The Development of a Lionfish Fishpot Fishery in Tobago
About the Project
This project thus focuses on developing a commercial lionfish fishpot fishery in Tobago by modifying the existing fishpot design in Tobago to increase the capture of lionfish and to facilitate removal in deeper waters not accessible by recreational divers. Other essential activities in this project include: (1) lionfish underwater visual surveys at sites around Tobago, which would provide an update on population abundance and determine strategies for long-term control; (2) the determination of possible impacts of the invasion on native fish populations through stomach content analysis; (3) testing lionfish meat for heavy metals and polyaromatic hydrocarbons to ensure that it is safe for human consumption; and (4) developing a lionfish management plan for Trinidad and Tobago. See below for goals and objectives as approved by the funders.
GOAL: To control the invasive lionfish population in Tobago’s waters on a sustained basis by promoting the development of a Lionfish Fishpot Fishery.
The History of Lionfish
The invasive lionfish (Pterois volitans) was first sighted in Tobago’s waters in 2012. Since then its population has exploded, spreading to most coral reefs and hard bottom environments around the island; population densities as high as 326 fish/ha have been recorded for Charlotteville in North East Tobago (Alemu, 2016). The success of this invasive can be attributed to a number of life-history traits including its rapid growth rate, generalist voracious feeding habit, high fecundity, and its ability to thrive in a wide variety of habitats and depths. Additionally, lionfish are efficient hunters while they themselves remain unchecked with no known predators in the Atlantic. Venomous spines on the dorsal, anal, and pectoral fins serve as a deterrent to many potential predators.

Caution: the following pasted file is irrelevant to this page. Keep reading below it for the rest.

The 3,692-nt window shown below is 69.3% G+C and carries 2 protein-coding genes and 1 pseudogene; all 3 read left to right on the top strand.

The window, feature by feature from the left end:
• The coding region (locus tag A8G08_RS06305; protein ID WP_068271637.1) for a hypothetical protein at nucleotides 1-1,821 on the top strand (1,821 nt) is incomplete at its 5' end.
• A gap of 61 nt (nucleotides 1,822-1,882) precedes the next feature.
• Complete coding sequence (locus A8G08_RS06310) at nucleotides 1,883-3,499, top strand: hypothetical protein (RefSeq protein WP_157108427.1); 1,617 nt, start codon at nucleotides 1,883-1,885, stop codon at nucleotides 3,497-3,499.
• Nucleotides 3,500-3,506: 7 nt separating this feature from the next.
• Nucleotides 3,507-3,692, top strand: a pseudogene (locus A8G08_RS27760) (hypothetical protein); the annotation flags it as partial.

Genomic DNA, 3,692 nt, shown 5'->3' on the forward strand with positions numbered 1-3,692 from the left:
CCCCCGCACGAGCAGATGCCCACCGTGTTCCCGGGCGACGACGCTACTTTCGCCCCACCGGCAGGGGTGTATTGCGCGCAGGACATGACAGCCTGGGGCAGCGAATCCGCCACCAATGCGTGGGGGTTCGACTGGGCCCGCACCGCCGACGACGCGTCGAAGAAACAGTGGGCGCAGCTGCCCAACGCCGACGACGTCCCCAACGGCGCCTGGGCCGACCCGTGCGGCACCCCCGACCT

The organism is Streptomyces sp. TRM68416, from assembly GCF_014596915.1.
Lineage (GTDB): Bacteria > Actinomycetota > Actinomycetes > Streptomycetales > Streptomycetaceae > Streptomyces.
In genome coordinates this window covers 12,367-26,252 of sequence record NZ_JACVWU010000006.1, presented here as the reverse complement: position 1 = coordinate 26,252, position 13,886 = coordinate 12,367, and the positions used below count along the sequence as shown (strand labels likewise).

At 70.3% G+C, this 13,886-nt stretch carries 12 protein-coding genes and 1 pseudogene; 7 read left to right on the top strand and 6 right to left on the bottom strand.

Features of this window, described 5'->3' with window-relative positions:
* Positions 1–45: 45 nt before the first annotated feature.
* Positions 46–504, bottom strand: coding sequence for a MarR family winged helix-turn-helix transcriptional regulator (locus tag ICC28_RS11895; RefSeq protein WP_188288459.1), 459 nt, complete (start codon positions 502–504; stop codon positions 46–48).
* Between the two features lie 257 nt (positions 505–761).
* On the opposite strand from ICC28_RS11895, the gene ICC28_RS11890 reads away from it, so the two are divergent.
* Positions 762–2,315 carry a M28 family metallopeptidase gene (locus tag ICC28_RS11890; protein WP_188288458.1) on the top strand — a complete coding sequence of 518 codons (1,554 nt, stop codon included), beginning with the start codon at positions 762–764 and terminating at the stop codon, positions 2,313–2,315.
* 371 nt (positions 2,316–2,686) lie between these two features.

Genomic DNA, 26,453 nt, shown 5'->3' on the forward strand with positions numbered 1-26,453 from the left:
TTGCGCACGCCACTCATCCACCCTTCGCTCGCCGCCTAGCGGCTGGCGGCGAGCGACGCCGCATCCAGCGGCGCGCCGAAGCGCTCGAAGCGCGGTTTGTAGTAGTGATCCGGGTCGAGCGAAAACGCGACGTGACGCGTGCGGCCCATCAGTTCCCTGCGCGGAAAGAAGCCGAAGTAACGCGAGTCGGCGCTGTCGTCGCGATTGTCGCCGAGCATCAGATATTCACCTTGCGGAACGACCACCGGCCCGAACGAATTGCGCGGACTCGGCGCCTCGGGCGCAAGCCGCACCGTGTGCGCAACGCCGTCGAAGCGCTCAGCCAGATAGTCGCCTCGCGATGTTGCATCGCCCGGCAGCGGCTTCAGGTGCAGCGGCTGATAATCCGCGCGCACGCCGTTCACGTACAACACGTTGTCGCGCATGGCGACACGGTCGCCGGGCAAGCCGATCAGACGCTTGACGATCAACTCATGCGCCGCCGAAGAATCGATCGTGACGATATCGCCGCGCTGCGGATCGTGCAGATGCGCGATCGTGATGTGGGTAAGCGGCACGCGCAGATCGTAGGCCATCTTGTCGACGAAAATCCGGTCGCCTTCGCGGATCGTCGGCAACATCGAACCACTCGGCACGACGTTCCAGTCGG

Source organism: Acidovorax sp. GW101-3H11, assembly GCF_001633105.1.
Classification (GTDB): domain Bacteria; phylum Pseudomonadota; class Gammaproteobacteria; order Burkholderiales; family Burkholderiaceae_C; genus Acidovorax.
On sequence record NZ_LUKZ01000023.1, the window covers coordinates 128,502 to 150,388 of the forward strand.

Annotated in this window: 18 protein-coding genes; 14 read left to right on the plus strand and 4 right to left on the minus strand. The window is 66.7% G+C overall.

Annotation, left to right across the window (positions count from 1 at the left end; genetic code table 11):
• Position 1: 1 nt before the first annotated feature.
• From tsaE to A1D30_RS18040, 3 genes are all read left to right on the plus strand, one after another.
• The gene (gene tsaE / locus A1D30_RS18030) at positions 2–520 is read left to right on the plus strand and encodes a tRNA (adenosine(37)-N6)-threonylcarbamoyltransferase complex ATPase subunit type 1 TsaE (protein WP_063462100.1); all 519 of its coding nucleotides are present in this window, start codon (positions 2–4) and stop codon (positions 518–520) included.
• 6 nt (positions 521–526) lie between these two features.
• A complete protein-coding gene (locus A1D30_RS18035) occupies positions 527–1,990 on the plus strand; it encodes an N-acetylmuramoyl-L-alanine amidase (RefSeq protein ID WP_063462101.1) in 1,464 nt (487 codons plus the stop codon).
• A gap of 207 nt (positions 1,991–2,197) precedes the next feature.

Lionfish impacts arise mainly from their generalist voracious feeding habits – they eat a lot and will eat anything once it can fit in their mouth. With stomachs capable of expanding over 30 times the normal volume to accommodate prey, more than 80 different types of prey have been identified from their stomachs. Prey include juveniles of commercially important fish species such as groupers and snappers, and ecologically important species such as parrotfish. They also feed on commercially important crustaceans such as crabs, shrimps and juvenile lobsters. With nothing to keep their population levels in check, their glutenous eating habits can have ecological impacts ranging from a reduction in reef fish biomass, to an increase in algal growth due to herbivore removal, and changes to prey community structure. Overall, they can negatively impact coral reef health, fisheries, and tourism, if not controlled.
To date, in Tobago, the control of lionfish population abundance has been limited to mechanical removal via culling or spearfishing, in areas and depths accessible by free divers and SCUBA divers – methods which are both costly and labour intensive. Beyond these depths (>100ft) and areas, lionfish populations remain relatively untouched. Fishpot fishers that deploy traps in these deeper areas have reported the increasing occurrence of lionfish in their fishpots as bycatch; they have also expressed concern that lionfish maybe negatively impacting their fishery through a reduction in the biomass of targeted fish species.
As a result, there have been suggestions to develop a commercial trap fishery to target these deeper water lionfish populations. Support for this venture comes from fishpot fishers that express an interest in targeting lionfish for commercial purposes, and several restaurants that have either included it on the menu or have expressed an interest in including it on the menu once a reliable supply could be sourced. Additionally, the use of fishpots, a more cost-effective passive fishing method in comparison to SCUBA may result in larger catches and a lower retail price.
Dr. Farahnaz N. Solomon
Ms. Bria DeCosta
Ms. Cherisse Persad
2022 – 2025
Field of Research
Fisheries, Biodiversity conservation,
Invasive species management